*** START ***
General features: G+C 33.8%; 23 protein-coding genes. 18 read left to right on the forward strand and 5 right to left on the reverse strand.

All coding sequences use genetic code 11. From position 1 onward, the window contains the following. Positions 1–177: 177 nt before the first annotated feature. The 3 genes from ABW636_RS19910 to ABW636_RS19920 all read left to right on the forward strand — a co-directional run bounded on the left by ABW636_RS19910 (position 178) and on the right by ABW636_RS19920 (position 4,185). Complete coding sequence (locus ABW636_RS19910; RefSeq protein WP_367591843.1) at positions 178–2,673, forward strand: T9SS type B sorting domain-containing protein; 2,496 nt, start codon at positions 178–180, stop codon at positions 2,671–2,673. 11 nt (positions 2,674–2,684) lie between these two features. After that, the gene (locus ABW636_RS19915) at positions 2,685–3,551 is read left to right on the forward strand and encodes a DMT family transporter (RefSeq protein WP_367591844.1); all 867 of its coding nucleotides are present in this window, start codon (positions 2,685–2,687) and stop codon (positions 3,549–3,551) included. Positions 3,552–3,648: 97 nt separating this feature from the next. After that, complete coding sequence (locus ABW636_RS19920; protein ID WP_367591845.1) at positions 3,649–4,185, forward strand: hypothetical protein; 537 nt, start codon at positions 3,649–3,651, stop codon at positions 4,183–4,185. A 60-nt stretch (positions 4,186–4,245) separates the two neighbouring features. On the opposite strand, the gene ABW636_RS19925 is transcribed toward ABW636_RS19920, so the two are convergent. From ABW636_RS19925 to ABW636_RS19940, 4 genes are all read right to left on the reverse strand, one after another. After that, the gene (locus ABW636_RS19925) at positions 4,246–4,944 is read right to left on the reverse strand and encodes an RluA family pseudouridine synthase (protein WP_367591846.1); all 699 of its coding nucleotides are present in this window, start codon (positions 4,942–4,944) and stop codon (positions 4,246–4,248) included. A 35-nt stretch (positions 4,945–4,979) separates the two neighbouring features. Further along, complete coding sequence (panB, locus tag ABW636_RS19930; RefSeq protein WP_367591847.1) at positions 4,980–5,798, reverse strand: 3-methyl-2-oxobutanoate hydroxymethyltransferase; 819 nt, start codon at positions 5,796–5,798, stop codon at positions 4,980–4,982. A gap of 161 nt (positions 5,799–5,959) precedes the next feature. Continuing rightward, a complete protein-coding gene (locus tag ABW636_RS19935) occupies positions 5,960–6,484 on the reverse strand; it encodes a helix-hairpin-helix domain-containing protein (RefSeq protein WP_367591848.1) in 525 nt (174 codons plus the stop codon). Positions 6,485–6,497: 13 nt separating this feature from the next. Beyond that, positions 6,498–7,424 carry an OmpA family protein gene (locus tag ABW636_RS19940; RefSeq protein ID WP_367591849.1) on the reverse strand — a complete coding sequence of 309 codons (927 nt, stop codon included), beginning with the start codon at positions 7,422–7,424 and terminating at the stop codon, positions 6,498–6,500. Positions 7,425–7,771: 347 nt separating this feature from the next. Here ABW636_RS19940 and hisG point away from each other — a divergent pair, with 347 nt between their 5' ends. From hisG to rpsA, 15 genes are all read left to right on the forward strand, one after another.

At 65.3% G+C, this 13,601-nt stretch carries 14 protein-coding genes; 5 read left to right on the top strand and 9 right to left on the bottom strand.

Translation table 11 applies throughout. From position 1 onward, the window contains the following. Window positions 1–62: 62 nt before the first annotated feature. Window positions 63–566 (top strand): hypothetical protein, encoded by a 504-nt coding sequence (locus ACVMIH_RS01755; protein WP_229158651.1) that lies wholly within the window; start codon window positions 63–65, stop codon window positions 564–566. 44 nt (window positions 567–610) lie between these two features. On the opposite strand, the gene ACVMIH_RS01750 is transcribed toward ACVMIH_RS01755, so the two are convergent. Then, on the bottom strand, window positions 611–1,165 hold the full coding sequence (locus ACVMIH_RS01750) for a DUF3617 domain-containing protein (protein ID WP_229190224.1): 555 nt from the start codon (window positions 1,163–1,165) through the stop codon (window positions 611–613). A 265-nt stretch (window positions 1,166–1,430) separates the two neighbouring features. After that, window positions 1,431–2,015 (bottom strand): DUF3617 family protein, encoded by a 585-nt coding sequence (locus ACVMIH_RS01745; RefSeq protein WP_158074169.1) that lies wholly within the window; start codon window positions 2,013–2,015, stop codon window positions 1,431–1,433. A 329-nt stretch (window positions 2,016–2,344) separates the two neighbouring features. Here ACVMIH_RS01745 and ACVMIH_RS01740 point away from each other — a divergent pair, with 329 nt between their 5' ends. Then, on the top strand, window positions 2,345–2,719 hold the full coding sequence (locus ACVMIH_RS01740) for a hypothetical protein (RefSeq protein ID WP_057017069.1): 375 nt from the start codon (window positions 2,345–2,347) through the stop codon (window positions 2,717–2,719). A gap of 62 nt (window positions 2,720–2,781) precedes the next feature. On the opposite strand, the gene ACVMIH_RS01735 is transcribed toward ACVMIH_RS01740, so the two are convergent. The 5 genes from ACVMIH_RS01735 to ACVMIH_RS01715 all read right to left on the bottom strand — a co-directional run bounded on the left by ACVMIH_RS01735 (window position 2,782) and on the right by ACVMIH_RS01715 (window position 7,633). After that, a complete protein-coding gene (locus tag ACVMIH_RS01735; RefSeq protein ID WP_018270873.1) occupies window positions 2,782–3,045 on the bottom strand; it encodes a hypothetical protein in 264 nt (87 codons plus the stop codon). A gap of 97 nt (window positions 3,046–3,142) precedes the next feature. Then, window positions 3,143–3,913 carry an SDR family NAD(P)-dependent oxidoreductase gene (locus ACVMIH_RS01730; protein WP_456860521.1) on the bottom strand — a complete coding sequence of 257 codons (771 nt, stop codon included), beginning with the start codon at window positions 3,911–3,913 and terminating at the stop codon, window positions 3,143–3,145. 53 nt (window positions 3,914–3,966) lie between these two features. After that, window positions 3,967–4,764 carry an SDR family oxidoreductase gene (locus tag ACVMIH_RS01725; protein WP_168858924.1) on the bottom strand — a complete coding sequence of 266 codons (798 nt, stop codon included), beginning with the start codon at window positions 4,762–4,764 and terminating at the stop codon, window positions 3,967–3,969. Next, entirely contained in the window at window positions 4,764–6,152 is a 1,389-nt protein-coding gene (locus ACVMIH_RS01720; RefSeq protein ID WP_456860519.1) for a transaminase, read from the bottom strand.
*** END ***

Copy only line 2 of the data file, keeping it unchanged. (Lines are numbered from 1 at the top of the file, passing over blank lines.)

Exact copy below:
All coding sequences use genetic code 11. From position 1 onward, the window contains the following. Positions 1–177: 177 nt before the first annotated feature. The 3 genes from ABW636_RS19910 to ABW636_RS19920 all read left to right on the forward strand — a co-directional run bounded on the left by ABW636_RS19910 (position 178) and on the right by ABW636_RS19920 (position 4,185). Complete coding sequence (locus ABW636_RS19910; RefSeq protein WP_367591843.1) at positions 178–2,673, forward strand: T9SS type B sorting domain-containing protein; 2,496 nt, start codon at positions 178–180, stop codon at positions 2,671–2,673. 11 nt (positions 2,674–2,684) lie between these two features. After that, the gene (locus ABW636_RS19915) at positions 2,685–3,551 is read left to right on the forward strand and encodes a DMT family transporter (RefSeq protein WP_367591844.1); all 867 of its coding nucleotides are present in this window, start codon (positions 2,685–2,687) and stop codon (positions 3,549–3,551) included. Positions 3,552–3,648: 97 nt separating this feature from the next. After that, complete coding sequence (locus ABW636_RS19920; protein ID WP_367591845.1) at positions 3,649–4,185, forward strand: hypothetical protein; 537 nt, start codon at positions 3,649–3,651, stop codon at positions 4,183–4,185. A 60-nt stretch (positions 4,186–4,245) separates the two neighbouring features. On the opposite strand, the gene ABW636_RS19925 is transcribed toward ABW636_RS19920, so the two are convergent. From ABW636_RS19925 to ABW636_RS19940, 4 genes are all read right to left on the reverse strand, one after another. After that, the gene (locus ABW636_RS19925) at positions 4,246–4,944 is read right to left on the reverse strand and encodes an RluA family pseudouridine synthase (protein WP_367591846.1); all 699 of its coding nucleotides are present in this window, start codon (positions 4,942–4,944) and stop codon (positions 4,246–4,248) included. A 35-nt stretch (positions 4,945–4,979) separates the two neighbouring features. Further along, complete coding sequence (panB, locus tag ABW636_RS19930; RefSeq protein WP_367591847.1) at positions 4,980–5,798, reverse strand: 3-methyl-2-oxobutanoate hydroxymethyltransferase; 819 nt, start codon at positions 5,796–5,798, stop codon at positions 4,980–4,982. A gap of 161 nt (positions 5,799–5,959) precedes the next feature. Continuing rightward, a complete protein-coding gene (locus tag ABW636_RS19935) occupies positions 5,960–6,484 on the reverse strand; it encodes a helix-hairpin-helix domain-containing protein (RefSeq protein WP_367591848.1) in 525 nt (174 codons plus the stop codon). Positions 6,485–6,497: 13 nt separating this feature from the next. Beyond that, positions 6,498–7,424 carry an OmpA family protein gene (locus tag ABW636_RS19940; RefSeq protein ID WP_367591849.1) on the reverse strand — a complete coding sequence of 309 codons (927 nt, stop codon included), beginning with the start codon at positions 7,422–7,424 and terminating at the stop codon, positions 6,498–6,500. Positions 7,425–7,771: 347 nt separating this feature from the next. Here ABW636_RS19940 and hisG point away from each other — a divergent pair, with 347 nt between their 5' ends. From hisG to rpsA, 15 genes are all read left to right on the forward strand, one after another.